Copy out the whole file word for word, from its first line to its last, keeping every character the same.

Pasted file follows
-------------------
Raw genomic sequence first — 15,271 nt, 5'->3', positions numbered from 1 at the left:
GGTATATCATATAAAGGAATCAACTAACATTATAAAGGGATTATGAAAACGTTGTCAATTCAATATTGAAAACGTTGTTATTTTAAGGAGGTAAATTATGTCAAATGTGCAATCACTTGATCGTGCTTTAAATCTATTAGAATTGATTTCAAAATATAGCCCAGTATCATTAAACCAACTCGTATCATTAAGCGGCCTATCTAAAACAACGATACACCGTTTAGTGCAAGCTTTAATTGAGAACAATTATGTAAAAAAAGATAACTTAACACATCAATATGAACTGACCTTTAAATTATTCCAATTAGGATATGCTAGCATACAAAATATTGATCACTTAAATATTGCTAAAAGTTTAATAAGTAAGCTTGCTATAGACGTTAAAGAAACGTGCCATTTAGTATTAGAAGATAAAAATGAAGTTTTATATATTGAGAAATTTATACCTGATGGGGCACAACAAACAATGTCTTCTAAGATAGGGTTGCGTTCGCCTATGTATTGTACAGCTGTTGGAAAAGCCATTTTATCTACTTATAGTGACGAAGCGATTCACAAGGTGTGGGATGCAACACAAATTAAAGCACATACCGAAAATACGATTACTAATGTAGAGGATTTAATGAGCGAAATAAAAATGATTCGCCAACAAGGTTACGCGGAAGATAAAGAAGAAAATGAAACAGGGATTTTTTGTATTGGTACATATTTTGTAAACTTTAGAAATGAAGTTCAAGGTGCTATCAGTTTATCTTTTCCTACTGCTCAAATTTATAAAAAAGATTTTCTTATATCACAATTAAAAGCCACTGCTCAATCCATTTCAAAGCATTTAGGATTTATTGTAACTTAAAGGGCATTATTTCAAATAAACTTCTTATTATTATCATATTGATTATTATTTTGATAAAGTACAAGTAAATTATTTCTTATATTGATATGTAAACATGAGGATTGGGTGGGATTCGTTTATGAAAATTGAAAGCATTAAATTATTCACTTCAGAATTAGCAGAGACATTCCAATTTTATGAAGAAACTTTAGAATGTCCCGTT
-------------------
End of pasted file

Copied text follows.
Raw genomic sequence first — 15,271 nt, 5'->3', positions numbered from 1 at the left:
GGTATATCATATAAAGGAATCAACTAACATTATAAAGGGATTATGAAAACGTTGTCAATTCAATATTGAAAACGTTGTTATTTTAAGGAGGTAAATTATGTCAAATGTGCAATCACTTGATCGTGCTTTAAATCTATTAGAATTGATTTCAAAATATAGCCCAGTATCATTAAACCAACTCGTATCATTAAGCGGCCTATCTAAAACAACGATACACCGTTTAGTGCAAGCTTTAATTGAGAACAATTATGTAAAAAAAGATAACTTAACACATCAATATGAACTGACCTTTAAATTATTCCAATTAGGATATGCTAGCATACAAAATATTGATCACTTAAATATTGCTAAAAGTTTAATAAGTAAGCTTGCTATAGACGTTAAAGAAACGTGCCATTTAGTATTAGAAGATAAAAATGAAGTTTTATATATTGAGAAATTTATACCTGATGGGGCACAACAAACAATGTCTTCTAAGATAGGGTTGCGTTCGCCTATGTATTGTACAGCTGTTGGAAAAGCCATTTTATCTACTTATAGTGACGAAGCGATTCACAAGGTGTGGGATGCAACACAAATTAAAGCACATACCGAAAATACGATTACTAATGTAGAGGATTTAATGAGCGAAATAAAAATGATTCGCCAACAAGGTTACGCGGAAGATAAAGAAGAAAATGAAACAGGGATTTTTTGTATTGGTACATATTTTGTAAACTTTAGAAATGAAGTTCAAGGTGCTATCAGTTTATCTTTTCCTACTGCTCAAATTTATAAAAAAGATTTTCTTATATCACAATTAAAAGCCACTGCTCAATCCATTTCAAAGCATTTAGGATTTATTGTAACTTAAAGGGCATTATTTCAAATAAACTTCTTATTATTATCATATTGATTATTATTTTGATAAAGTACAAGTAAATTATTTCTTATATTGATATGTAAACATGAGGATTGGGTGGGATTCGTTTATGAAAATTGAAAGCATTAAATTATTCACTTCAGAATTAGCAGAGACATTCCAATTTTATGAAGAAACTTTAGAATGTCCCGTT